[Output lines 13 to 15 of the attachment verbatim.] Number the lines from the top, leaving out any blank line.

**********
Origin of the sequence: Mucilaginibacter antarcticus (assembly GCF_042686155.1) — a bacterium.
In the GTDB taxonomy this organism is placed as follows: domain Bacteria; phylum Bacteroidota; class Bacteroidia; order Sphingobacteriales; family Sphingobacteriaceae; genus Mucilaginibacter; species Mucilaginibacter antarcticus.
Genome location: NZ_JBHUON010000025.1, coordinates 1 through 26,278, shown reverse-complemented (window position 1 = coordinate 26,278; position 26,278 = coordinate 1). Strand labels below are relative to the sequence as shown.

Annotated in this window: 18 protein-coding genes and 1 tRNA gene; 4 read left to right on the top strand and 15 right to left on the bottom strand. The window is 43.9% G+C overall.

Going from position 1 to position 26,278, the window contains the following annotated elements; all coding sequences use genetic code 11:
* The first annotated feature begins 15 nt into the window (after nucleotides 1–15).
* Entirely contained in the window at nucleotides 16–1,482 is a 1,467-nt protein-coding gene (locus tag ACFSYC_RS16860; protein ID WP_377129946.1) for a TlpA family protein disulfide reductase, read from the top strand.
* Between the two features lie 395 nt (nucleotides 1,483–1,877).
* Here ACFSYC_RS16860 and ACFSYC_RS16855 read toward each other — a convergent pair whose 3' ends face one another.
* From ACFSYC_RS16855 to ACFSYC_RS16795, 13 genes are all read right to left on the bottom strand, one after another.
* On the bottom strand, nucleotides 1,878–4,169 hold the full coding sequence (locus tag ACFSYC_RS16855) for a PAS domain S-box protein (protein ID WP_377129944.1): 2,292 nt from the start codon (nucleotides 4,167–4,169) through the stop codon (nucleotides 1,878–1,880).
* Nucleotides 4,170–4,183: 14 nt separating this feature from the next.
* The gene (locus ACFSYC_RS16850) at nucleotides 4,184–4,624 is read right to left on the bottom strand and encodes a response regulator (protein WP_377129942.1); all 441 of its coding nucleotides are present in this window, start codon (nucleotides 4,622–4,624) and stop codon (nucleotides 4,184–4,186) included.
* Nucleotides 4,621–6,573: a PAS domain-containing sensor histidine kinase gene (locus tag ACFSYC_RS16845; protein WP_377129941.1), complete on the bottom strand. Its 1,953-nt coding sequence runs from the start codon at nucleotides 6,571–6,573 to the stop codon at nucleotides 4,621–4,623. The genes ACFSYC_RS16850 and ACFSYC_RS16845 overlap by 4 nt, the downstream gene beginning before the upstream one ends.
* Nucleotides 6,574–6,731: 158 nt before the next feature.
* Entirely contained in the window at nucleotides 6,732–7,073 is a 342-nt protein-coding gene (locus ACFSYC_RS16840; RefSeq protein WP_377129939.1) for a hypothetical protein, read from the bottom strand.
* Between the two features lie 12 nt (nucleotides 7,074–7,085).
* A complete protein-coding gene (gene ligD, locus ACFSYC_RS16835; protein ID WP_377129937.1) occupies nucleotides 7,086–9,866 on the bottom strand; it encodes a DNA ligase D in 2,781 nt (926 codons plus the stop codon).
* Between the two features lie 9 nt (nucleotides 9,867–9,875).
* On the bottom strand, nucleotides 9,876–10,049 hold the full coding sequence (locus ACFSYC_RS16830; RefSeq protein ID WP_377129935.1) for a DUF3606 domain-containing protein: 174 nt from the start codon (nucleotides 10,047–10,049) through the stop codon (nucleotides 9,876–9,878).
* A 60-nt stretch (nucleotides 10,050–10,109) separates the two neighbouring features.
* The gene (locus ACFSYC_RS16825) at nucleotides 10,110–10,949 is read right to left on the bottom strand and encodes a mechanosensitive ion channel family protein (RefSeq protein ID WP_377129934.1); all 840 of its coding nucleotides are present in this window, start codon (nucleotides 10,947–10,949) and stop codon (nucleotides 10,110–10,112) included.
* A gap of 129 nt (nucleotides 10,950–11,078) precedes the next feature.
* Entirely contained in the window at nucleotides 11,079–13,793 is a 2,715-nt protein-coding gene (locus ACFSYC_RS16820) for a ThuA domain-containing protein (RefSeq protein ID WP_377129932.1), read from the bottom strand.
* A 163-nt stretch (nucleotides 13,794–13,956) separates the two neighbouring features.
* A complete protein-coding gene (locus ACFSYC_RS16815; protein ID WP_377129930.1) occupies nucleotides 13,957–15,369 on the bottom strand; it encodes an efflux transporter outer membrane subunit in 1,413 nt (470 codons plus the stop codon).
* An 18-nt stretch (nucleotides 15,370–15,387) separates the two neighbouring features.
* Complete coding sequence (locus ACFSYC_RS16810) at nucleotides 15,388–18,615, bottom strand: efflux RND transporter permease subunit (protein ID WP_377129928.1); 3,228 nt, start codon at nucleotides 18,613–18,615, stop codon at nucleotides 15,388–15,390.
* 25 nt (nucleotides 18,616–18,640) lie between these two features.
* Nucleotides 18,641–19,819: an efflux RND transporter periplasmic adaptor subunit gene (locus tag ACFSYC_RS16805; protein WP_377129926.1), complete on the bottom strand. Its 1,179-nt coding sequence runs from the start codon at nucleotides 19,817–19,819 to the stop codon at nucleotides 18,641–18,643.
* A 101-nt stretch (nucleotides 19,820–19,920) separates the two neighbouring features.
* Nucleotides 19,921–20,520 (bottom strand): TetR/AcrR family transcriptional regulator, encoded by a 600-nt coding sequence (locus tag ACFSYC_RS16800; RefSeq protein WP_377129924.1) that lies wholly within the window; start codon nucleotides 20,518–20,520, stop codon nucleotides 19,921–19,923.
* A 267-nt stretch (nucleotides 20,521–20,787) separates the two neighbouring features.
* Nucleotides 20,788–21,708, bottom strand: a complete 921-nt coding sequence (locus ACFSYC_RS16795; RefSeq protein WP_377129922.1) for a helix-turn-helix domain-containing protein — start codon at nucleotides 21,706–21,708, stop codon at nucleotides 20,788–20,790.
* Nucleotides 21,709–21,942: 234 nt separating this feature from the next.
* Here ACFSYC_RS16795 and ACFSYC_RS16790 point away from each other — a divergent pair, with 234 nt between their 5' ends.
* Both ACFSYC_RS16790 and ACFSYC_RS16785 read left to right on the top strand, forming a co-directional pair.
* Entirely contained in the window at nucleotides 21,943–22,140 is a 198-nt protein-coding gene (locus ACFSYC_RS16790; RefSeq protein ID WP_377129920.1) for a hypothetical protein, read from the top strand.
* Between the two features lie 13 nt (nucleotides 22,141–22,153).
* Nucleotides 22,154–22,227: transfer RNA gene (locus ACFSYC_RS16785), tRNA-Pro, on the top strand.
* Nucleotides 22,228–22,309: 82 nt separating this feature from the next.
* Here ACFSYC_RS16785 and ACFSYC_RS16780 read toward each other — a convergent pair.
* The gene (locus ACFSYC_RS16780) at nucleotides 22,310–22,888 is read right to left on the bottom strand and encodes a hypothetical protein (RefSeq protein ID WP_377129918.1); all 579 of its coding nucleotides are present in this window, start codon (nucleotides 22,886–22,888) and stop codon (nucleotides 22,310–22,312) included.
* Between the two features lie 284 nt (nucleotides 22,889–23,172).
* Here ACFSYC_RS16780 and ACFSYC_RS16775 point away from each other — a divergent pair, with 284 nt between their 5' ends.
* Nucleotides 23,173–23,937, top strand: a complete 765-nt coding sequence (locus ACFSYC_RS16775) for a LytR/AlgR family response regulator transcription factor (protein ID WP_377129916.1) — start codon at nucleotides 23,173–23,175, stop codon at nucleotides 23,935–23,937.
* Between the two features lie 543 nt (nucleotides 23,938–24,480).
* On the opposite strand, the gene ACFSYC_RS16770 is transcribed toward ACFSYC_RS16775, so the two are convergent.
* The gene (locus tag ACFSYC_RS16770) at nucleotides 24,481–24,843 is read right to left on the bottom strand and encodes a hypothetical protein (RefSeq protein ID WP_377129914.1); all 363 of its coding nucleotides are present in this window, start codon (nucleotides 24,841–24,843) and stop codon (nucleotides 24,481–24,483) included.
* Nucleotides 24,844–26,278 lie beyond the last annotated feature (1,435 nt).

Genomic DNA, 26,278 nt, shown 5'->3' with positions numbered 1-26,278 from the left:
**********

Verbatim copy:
* The gene (locus ACFSYC_RS16850) at nucleotides 4,184–4,624 is read right to left on the bottom strand and encodes a response regulator (protein WP_377129942.1); all 441 of its coding nucleotides are present in this window, start codon (nucleotides 4,622–4,624) and stop codon (nucleotides 4,184–4,186) included.
* Nucleotides 4,621–6,573: a PAS domain-containing sensor histidine kinase gene (locus tag ACFSYC_RS16845; protein WP_377129941.1), complete on the bottom strand. Its 1,953-nt coding sequence runs from the start codon at nucleotides 6,571–6,573 to the stop codon at nucleotides 4,621–4,623. The genes ACFSYC_RS16850 and ACFSYC_RS16845 overlap by 4 nt, the downstream gene beginning before the upstream one ends.
* Nucleotides 6,574–6,731: 158 nt before the next feature.